Intercultural understanding is a vital part of historical learning in Pre Modern History. Students acquire knowledge of culturally diverse perspectives and roles and learn how these can change over time. Students develop an understanding of the diverse societies and cultures of the pre modern world and that different ways of life provide a frame of reference for recognising and appreciating intercultural diversity in the contemporary world. They also explore different perspectives, the historical contexts for those perspectives and the legacies of pre modern societies in relation to the contemporary world.
Representation of Cross-Curriculum Priorities
Aboriginal and Torres Strait Islander histories and cultures are addressed through the investigation of Aboriginal and Torres Strait Islander societies using historical methodologies.
Asia and Australia’s engagement with Asia are addressed through a global historical perspective in which the study of Asia and Asian societies is integral.
Sustainability is addressed through the study of the interaction between human societies and their environments.
Moderation is a system designed and implemented to:
provide comparability in the system of school-based assessment
form the basis for valid and reliable assessment in senior secondary schools
involve the ACT Board of Senior Secondary Studies and colleges in cooperation and partnership
Moderation commences within individual colleges. Teachers develop assessment programs and instruments, apply assessment criteria, and allocate Unit Grades, according to the relevant Course Framework. Teachers within course teaching groups conduct consensus discussions to moderate marking or grading of individual assessment instruments and unit grade decisions.
The Moderation Model
Moderation within the ACT encompasses structured, consensus-based peer review of Unit Grades for all accredited courses, as well as statistical moderation of course scores, including small group procedures, for T courses.
Moderation by Structured, Consensus-based Peer Review
In the review process, Unit Grades awarded by teachers on the basis of school assessment are moderated by peer review against system wide assessment criteria and achievement standards. This is done by matching student performance as demonstrated in portfolios of assessment tasks against the criteria and standards. Advice is then given to colleges to assist teachers with, and/or reassure them on, their judgments.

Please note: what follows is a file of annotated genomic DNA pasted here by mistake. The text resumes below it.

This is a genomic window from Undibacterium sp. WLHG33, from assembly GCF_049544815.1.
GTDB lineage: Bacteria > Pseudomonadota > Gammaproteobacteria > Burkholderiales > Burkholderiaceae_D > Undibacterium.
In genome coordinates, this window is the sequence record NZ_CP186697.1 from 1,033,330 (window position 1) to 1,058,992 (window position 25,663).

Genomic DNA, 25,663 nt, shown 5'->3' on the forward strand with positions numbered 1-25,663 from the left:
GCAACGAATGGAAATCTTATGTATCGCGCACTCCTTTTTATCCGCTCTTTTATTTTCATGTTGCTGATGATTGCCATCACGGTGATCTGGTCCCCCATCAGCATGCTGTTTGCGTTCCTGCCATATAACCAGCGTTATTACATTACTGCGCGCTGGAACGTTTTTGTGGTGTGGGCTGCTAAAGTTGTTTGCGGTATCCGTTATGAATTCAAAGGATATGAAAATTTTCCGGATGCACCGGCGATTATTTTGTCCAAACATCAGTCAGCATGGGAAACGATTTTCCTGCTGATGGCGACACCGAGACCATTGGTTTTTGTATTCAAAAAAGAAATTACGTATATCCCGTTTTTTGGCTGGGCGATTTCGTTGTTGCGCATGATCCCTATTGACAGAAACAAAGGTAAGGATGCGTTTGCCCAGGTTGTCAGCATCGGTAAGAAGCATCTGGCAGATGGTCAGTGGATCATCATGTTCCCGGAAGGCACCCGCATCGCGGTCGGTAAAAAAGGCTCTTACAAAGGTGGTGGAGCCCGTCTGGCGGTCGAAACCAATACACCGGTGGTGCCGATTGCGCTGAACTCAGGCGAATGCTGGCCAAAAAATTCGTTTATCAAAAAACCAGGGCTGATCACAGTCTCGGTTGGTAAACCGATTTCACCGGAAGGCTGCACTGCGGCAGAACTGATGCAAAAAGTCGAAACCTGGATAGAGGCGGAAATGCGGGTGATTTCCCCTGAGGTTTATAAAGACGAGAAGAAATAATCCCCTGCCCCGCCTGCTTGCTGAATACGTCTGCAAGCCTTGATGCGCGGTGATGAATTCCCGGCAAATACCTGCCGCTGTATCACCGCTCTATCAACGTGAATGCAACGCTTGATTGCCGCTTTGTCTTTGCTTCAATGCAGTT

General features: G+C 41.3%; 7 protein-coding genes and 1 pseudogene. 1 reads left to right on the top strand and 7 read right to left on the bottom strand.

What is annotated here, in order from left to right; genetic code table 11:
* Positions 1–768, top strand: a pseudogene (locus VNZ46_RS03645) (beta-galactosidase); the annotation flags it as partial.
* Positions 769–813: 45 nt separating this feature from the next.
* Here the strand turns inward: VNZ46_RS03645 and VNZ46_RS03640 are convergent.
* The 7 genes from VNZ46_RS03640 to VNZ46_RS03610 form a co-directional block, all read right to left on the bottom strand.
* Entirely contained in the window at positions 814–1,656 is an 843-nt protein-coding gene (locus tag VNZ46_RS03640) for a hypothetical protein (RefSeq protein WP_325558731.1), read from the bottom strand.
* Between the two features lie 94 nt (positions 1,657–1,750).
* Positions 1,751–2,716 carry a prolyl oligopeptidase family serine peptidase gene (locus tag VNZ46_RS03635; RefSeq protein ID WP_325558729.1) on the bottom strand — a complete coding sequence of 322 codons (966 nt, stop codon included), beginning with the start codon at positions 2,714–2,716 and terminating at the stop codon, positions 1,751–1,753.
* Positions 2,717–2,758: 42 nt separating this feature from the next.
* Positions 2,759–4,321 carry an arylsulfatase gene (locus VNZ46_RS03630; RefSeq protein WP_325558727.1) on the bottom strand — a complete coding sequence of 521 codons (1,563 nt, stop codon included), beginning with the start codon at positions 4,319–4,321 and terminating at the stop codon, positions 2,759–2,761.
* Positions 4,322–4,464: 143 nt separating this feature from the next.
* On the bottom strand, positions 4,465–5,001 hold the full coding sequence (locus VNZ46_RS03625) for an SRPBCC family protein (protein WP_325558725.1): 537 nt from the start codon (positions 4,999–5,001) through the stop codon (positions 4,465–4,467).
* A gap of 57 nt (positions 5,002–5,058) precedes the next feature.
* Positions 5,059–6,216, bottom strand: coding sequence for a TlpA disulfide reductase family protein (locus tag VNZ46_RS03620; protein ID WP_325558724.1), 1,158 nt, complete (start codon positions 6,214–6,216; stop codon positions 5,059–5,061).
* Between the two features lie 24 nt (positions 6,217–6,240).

Preparation for Structured, Consensus-based Peer Review
Each year, teachers taking a Year 11 class are asked to retain originals or copies of student work completed in Semester 2. Similarly, teachers taking a Year 12 class should retain originals or copies of student work completed in Semester 1. Assessment and other documentation required by the Office of the Board of Senior Secondary Studies should also be kept. Year 11 work from Semester 2 of the previous year is presented for review at Moderation Day 1 in March, and Year 12 work from Semester 1 is presented for review at Moderation Day 2 in August.
In the lead up to Moderation Day, a College Course Presentation (comprised of a document folder and a set of student portfolios) is prepared for each A, M and T course/units offered by the school, and is sent in to the Office of the Board of Senior Secondary Studies.
The College Course Presentation
The package of materials (College Course Presentation) presented by a college for review on moderation days in each course area will comprise the following:
a folder containing supporting documentation as requested by the Office of the Board through memoranda to colleges
a set of student portfolios containing marked and/or graded written and non-written assessment responses and completed criteria and standards feedback forms. Evidence of all assessment responses on which the unit grade decision has been made is to be included in the student review portfolios.
Specific requirements for subject areas and types of evidence to be presented for each Moderation Day will be outlined by the Board Secretariat through memoranda and Information Papers.
Visual evidence for judgements made about practical performances
(also refer to BSSS Website Guidelines)
It is a requirement that schools’ judgements of standards to practical performances (A/T/M) be supported by visual evidence (still photos or video).
The photographic evidence submitted must be drawn from practical skills performed as part of the assessment process.
Teachers should consult the BSSS guidelines at http://www.bsss.act.edu.au/grade_moderation/information_for_teachers when preparing photographic evidence.